The Adventures of Huckleberry Finn

The Adventures of Huckleberry Finn

A nineteenth-century boy from a Mississippi River town recounts his adventures as he travels down the river with a runaway slave, encountering a family involved in a feud, two scoundrels pretending to be royalty, and Tom Sawyer's aunt who mistakes him for Tom....

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Title:The Adventures of Huckleberry Finn
Author:Mark Twain
Rating:
Edition Language:English

The Adventures of Huckleberry Finn Reviews

  • Matt

    "I about made up my mind to pray; and see if I couldn't try to quit being the kind of boy I was, and be better. So I kneeled down. But the words wouldn't come. Why wouldn't they? It warn't no use to try and hide it from Him. Nor from me, neither. I knowed very well why they wouldn't come. It was because my heart wasn't right; it was because I warn't square; it was because I was playing double. I was letting on to give up sin, but away inside of me I was holding on to the biggest one of all. I wa

    "I about made up my mind to pray; and see if I couldn't try to quit being the kind of boy I was, and be better. So I kneeled down. But the words wouldn't come. Why wouldn't they? It warn't no use to try and hide it from Him. Nor from me, neither. I knowed very well why they wouldn't come. It was because my heart wasn't right; it was because I warn't square; it was because I was playing double. I was letting on to give up sin, but away inside of me I was holding on to the biggest one of all. I was trying to make my mouth say I would do the right thing and the clean thing, and go and write to [Jim's:] owner and tell where he was; but deep down in me I knowed it was a lie--and He knowed it. You can't pray a lie -- I found that out...

    ...It was a close place. I took it up, and held it in my hand. I was a trembling, because I'd got to decide, forever, betwixt two things, and I knowed it. I studied a minute, sort of holding my breath, and then says to myself: 'All right, then, I'll go to Hell'--and tore it up."

  • Petra X

    This is a rant. I found Huckleberry Finn on my bookshelf had been changed to Huckleberry Finn Robotic Edition. Some very pc "authors" and "editors" took it upon themselves to change the N word to 'robot'. They then rewrote the book to take away any mention of humans and to 'roboticise' words such as 'eye' which becomes something like 'optical device'. The illustrations have also been changed. I have no problem with this, but I do have two major issues with this edition.

    The first problem is with

    This is a rant. I found Huckleberry Finn on my bookshelf had been changed to Huckleberry Finn Robotic Edition. Some very pc "authors" and "editors" took it upon themselves to change the N word to 'robot'. They then rewrote the book to take away any mention of humans and to 'roboticise' words such as 'eye' which becomes something like 'optical device'. The illustrations have also been changed. I have no problem with this, but I do have two major issues with this edition.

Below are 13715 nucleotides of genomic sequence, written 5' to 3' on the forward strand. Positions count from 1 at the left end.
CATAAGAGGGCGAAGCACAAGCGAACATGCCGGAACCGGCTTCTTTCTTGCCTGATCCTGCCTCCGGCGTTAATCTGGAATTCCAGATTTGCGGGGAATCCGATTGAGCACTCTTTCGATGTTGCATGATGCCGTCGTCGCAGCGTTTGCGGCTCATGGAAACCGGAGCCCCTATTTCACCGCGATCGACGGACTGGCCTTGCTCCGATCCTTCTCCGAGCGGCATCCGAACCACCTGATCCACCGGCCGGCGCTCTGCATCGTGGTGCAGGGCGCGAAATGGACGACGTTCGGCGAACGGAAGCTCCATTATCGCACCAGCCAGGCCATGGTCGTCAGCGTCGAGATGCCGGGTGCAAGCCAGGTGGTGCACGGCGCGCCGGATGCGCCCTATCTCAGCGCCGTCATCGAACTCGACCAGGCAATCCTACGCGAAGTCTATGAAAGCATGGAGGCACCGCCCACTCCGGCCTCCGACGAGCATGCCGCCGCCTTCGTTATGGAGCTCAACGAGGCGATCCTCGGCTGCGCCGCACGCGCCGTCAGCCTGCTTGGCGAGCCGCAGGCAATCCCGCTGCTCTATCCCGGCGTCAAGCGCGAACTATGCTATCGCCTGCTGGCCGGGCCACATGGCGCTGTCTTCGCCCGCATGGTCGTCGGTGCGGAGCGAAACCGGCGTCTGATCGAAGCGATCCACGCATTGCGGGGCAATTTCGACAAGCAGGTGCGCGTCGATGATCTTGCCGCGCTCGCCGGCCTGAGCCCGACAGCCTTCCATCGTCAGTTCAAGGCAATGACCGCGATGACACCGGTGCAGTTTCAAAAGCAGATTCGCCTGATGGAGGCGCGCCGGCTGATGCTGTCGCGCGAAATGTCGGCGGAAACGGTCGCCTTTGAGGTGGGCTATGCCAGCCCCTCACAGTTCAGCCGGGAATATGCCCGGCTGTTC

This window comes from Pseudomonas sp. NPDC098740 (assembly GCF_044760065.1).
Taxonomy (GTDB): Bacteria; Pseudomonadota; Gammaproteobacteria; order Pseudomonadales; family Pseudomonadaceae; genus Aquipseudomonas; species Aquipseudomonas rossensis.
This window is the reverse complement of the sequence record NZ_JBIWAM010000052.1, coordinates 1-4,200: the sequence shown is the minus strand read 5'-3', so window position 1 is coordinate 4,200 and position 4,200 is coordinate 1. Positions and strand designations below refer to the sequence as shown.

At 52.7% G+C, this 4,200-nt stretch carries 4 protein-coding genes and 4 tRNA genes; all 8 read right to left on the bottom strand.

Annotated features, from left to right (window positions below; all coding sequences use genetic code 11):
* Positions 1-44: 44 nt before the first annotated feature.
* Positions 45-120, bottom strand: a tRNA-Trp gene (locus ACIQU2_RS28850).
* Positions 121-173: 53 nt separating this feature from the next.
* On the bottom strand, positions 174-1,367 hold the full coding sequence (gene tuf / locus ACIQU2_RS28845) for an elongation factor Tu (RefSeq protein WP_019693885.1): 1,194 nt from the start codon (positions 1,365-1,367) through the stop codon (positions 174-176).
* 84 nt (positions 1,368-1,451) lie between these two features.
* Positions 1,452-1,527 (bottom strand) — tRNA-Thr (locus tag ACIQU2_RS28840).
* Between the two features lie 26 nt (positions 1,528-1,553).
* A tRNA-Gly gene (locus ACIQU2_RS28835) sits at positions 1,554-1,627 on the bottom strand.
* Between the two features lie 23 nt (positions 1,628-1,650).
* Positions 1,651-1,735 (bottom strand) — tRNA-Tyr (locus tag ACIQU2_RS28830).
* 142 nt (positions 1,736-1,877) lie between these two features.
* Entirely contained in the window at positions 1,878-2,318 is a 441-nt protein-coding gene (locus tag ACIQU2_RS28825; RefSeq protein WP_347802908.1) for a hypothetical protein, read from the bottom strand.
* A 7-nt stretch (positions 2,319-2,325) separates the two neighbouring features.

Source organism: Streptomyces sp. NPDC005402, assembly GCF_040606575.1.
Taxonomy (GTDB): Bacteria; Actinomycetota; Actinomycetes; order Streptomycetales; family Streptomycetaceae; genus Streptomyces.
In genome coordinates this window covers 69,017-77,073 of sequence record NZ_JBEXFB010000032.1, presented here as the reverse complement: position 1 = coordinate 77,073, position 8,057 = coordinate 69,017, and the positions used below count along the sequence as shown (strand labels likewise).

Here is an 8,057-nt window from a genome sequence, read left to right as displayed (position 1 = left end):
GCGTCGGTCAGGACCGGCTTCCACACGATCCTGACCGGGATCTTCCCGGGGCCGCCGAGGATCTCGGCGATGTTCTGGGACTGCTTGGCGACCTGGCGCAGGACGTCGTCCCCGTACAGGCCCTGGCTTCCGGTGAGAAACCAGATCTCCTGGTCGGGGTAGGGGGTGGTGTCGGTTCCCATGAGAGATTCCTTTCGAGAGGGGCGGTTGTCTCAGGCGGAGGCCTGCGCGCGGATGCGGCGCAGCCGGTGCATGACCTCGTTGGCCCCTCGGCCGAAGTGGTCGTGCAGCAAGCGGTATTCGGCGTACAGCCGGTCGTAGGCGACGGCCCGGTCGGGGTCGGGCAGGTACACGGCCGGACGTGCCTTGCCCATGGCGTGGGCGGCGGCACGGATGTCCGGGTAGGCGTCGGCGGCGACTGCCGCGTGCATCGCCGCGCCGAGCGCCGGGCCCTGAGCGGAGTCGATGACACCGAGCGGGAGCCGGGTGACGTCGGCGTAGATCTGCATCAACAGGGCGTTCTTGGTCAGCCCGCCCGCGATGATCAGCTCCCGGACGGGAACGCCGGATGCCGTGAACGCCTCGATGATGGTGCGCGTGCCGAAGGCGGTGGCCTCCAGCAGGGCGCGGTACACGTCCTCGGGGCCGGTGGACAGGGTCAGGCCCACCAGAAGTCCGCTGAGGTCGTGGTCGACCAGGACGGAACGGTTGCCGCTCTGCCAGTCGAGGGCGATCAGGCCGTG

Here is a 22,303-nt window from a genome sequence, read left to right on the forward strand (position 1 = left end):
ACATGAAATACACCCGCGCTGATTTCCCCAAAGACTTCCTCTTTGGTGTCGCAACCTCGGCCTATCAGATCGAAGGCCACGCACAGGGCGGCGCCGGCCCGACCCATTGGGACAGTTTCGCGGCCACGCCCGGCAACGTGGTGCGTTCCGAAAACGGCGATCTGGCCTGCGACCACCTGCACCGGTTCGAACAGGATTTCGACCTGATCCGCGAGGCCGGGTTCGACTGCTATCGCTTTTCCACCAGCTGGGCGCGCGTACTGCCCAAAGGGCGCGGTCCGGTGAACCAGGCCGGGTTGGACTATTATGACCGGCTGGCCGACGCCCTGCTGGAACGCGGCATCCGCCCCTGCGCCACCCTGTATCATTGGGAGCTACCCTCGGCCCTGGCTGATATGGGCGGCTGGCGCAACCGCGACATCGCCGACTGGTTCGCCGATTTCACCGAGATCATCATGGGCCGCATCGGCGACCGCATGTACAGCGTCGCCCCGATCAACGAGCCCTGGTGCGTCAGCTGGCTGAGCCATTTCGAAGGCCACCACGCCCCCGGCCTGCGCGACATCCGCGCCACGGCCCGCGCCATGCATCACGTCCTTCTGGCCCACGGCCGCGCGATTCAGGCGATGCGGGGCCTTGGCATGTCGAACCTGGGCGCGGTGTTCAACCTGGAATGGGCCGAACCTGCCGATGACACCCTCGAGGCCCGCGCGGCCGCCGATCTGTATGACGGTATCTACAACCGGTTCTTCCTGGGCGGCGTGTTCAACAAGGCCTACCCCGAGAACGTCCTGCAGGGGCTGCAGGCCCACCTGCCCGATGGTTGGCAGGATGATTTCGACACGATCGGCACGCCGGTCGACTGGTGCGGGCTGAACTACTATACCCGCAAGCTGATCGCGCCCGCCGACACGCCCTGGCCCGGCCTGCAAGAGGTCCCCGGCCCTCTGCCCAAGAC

The first problem is with the librarians who think think this is close enough to the original that it should be combined and therefore share the ratings of Mark Twain's original book. There was a long discussion in the librarian thread where some librarians thought it was essentially the same book, perhaps most. So it was combined and the edition of the book I read was changed to that one. I DID NOT read The Adventures of Huckleberry Finn Robotic Edition.

    This robot edition was a Kindle book. Think about it and the danger of these 'authors'. If this is acceptable and it is to a lot of the librarians, why not politically correct Shakespeare, Oscar Wilde, Agatha Christie (oh she's been done already. It was 10 Little N words, then 10 Little Indians, now it's Then there were 10, lol). Sooner or later print books will be in used bookshops, research libraries and old people's houses. They will become not books to be read but collector's items. For reading it will be the ebook where changes can be easily and instantaneously made.

    And if politically-correcting everything becomes Amazon policy then the whole publishing world will follow and your children will never know the original story that Mark Twain wrote. They will never understand how N word people were treated and that is my second issue with this pc book.

    They will never know that Jim, a grown man would not normally be expected to hang out with 13 year old boys, kowtowed to Tom and Huckleberry not just because they all liked each other, but because he was not free, he was a slave, property, and was subject to the usual treatment of property. He could be ordered to do anything no matter how stupid or harmful, he could be sold or mistreated not even for punishment but just because he had no human rights whatsoever.

    Changing N people to robots negates all this. Yes it is more politically acceptable to Whites but how would a Black person feel having their history taken away from them? This is not pc as much as sanitising history and is wrong on every level. And it was done by the authors to make it easier for White teachers to teach this important book (is it important if it is about robots though?) without engendering awkward discussions about race, slavery, why some people have rights and others are property which has also meant the book is on many 'banned' school lists.